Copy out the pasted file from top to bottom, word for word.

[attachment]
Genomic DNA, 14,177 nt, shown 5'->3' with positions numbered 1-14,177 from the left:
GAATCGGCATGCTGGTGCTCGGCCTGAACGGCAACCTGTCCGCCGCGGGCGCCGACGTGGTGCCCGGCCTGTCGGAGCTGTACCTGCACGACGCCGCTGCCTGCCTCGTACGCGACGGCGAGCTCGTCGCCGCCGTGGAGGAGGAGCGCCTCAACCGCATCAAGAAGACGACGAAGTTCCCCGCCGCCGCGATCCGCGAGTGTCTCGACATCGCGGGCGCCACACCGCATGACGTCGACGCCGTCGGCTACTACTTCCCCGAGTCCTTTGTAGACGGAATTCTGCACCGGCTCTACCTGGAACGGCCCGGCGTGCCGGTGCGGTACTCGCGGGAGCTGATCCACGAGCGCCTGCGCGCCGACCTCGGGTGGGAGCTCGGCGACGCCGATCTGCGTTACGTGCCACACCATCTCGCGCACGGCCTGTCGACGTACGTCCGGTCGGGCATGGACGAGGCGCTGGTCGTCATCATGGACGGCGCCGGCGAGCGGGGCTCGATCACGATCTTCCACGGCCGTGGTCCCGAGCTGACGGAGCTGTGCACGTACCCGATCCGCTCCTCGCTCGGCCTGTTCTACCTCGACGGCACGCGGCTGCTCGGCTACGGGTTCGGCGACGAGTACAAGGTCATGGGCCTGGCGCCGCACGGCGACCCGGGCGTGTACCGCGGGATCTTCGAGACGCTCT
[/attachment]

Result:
Genomic DNA, 14,177 nt, shown 5'->3' with positions numbered 1-14,177 from the left:
GAATCGGCATGCTGGTGCTCGGCCTGAACGGCAACCTGTCCGCCGCGGGCGCCGACGTGGTGCCCGGCCTGTCGGAGCTGTACCTGCACGACGCCGCTGCCTGCCTCGTACGCGACGGCGAGCTCGTCGCCGCCGTGGAGGAGGAGCGCCTCAACCGCATCAAGAAGACGACGAAGTTCCCCGCCGCCGCGATCCGCGAGTGTCTCGACATCGCGGGCGCCACACCGCATGACGTCGACGCCGTCGGCTACTACTTCCCCGAGTCCTTTGTAGACGGAATTCTGCACCGGCTCTACCTGGAACGGCCCGGCGTGCCGGTGCGGTACTCGCGGGAGCTGATCCACGAGCGCCTGCGCGCCGACCTCGGGTGGGAGCTCGGCGACGCCGATCTGCGTTACGTGCCACACCATCTCGCGCACGGCCTGTCGACGTACGTCCGGTCGGGCATGGACGAGGCGCTGGTCGTCATCATGGACGGCGCCGGCGAGCGGGGCTCGATCACGATCTTCCACGGCCGTGGTCCCGAGCTGACGGAGCTGTGCACGTACCCGATCCGCTCCTCGCTCGGCCTGTTCTACCTCGACGGCACGCGGCTGCTCGGCTACGGGTTCGGCGACGAGTACAAGGTCATGGGCCTGGCGCCGCACGGCGACCCGGGCGTGTACCGCGGGATCTTCGAGACGCTCT